MathOverflow is a question and answer site for professional mathematicians. Join them; it only takes a minute:

Sign up
Here's how it works:
  1. Anybody can ask a question
  2. Anybody can answer
  3. The best answers are voted up and rise to the top

[some formatting tweaked, and the question copied from the title to the main body, by YC]


I've been struggling a lot to calculate this integral.

$$ \int_0^\infty \frac{k^{n-1}}{\prod_{i=1}^n (k^2+ x_i^2)}\; dk $$ where $x_i$ are constants and $n\geq 1$.

I did the calculation for n=1,2,3,4, with the hope of identifying some form and then find the result by induction. But here is what I got:

  • n=1: I= (pi/2) * abs(x1)

  • n=2: I= (1/2) * 1/(x2ˆ(2)-x1ˆ(2)) * log(x2ˆ(2) / x1ˆ(2))

  • n=3: I= (pi/2) * [abs(x1) (x2ˆ(2)-x3ˆ(2)) +abs(x2) (x3ˆ(2)-x1ˆ(2))+ abs(x3) (x1ˆ(2)-x2ˆ(2))] / [(x2ˆ(2)-x3ˆ(2) (x3ˆ(2)-x1ˆ(2)) (x1ˆ(2)-x2ˆ(2)]

  • n=4: I= (1/2) * [ A1 log(x1ˆ(2)) + A2 log(x2ˆ(2)) +... A4 log(x4ˆ(2))), where Ai= xiˆ(2) / [ prod (xjˆ(2)-xiˆ(2))]

-->> This makes me think that the result depends on whether n is even or uneven; that is, we would have a form in log( ) for n even, and something in pi/2 for n uneven?

Could you please help me here? What is the correct result and how to get it?

Your help is so much appreciated, many many thanks in advance! Elise

share|cite|improve this question

closed as off-topic by Ricardo Andrade, Chris Godsil, Ryan Budney, Andrey Rekalo, Dmitri Pavlov Jan 20 '14 at 16:19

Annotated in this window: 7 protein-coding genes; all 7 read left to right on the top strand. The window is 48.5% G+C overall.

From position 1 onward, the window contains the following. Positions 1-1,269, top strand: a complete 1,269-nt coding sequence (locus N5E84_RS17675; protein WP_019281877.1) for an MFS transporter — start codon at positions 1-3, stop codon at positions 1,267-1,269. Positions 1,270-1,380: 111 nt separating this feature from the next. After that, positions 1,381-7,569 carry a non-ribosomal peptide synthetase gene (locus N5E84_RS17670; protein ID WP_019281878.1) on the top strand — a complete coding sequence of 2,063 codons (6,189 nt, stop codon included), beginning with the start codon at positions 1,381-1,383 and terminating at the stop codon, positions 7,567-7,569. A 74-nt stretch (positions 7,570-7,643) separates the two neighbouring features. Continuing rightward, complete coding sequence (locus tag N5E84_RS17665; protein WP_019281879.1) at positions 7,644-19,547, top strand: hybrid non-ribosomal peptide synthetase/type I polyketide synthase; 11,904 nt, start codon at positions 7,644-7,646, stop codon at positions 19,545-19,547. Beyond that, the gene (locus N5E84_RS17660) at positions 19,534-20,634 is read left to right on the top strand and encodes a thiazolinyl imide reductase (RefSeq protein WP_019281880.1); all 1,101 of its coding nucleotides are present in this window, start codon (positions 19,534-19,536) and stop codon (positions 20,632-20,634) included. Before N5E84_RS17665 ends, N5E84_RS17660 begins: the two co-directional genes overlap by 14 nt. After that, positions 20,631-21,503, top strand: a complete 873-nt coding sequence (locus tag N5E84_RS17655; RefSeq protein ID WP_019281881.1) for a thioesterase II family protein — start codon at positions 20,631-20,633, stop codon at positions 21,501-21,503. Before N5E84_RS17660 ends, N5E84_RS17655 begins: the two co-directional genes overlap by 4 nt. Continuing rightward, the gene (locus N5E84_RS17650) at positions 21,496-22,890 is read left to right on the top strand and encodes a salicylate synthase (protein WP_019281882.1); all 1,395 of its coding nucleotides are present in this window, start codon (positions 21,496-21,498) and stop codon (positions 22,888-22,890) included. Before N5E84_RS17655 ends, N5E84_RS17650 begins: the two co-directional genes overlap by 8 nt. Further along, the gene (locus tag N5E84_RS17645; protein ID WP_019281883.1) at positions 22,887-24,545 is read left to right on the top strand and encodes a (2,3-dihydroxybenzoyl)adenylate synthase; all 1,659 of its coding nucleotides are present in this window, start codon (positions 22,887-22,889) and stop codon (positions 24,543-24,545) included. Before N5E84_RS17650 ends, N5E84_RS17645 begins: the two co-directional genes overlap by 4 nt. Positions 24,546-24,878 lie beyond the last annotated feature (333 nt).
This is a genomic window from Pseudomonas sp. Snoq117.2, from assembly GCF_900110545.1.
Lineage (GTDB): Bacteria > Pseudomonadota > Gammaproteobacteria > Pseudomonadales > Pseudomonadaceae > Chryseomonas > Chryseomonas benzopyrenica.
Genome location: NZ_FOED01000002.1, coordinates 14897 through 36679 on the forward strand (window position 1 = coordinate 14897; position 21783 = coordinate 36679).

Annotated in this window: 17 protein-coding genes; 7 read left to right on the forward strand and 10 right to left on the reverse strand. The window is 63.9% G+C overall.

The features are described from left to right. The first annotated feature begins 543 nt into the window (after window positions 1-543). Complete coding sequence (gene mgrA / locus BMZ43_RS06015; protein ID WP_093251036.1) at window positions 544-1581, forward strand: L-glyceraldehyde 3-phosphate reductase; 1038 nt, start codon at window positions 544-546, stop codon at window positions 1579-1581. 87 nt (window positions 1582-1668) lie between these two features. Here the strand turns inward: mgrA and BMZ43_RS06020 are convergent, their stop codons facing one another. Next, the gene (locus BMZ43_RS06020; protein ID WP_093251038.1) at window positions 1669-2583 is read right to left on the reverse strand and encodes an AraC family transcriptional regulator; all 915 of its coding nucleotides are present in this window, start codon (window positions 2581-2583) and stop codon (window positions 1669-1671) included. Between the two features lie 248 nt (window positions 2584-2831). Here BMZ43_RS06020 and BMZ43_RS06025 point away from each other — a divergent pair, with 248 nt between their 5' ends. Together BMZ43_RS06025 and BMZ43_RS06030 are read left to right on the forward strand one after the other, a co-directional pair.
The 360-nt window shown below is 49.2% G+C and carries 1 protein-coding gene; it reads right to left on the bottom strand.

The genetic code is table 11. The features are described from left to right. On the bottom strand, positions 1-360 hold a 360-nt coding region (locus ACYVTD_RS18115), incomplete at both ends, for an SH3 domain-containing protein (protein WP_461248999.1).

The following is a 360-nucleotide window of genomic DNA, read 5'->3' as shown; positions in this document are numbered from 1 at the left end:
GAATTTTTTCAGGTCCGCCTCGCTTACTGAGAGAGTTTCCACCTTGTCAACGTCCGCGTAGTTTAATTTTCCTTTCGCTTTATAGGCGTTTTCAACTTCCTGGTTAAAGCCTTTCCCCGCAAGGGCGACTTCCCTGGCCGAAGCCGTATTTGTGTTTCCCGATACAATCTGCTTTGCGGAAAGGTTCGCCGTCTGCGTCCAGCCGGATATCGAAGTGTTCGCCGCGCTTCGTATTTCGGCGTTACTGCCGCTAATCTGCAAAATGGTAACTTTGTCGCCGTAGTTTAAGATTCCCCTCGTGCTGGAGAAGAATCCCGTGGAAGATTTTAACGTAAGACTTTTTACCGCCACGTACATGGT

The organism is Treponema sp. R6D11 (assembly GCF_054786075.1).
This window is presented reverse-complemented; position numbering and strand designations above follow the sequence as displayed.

This question appears to be off-topic. The users who voted to close gave this specific reason:

  • "This question does not appear to be about research level mathematics within the scope defined in the help center." – Ricardo Andrade, Chris Godsil, Andrey Rekalo, Dmitri Pavlov
If this question can be reworded to fit the rules in the help center, please edit the question.

up vote 2 down vote accepted

You are correct. Use the partial fraction decomposition: For example, if $n=4$, the decomposition is (over the rationals):

$$\begin{array}{l} {\frac {ck}{ \left( {k}^{2}+c \right) \left( -c+a \right) \left( -c+ b \right) \left( -d+c \right) }}-\\\ {\frac {dk}{ \left( {k}^{2}+d \right) \left( -d+a \right) \left( -d+b \right) \left( -d+c \right) }}-\\\ {\frac {bk}{ \left( {k}^{2}+b \right) \left( -b+a \right) \left( -c+b \right) \left( -d+b \right) }}+\\\ {\frac {ak}{ \left( {k}^{2}+a \right) \left( -b+a \right) \left( -c+a \right) \left( -d+a \right) }}\end{array} $$ where $a=x_1^2,b=x_2^2,...$. I guess you can get the pattern. For odd $n$ there is no $k$ in the numerator. This is the cause of the difference you noticed.

share|cite|improve this answer
Thank you so much for your insights, much appreciated :-) Best, Elise – Payze Apr 2 '11 at 11:47

Not the answer you're looking for? Browse other questions tagged or ask your own question.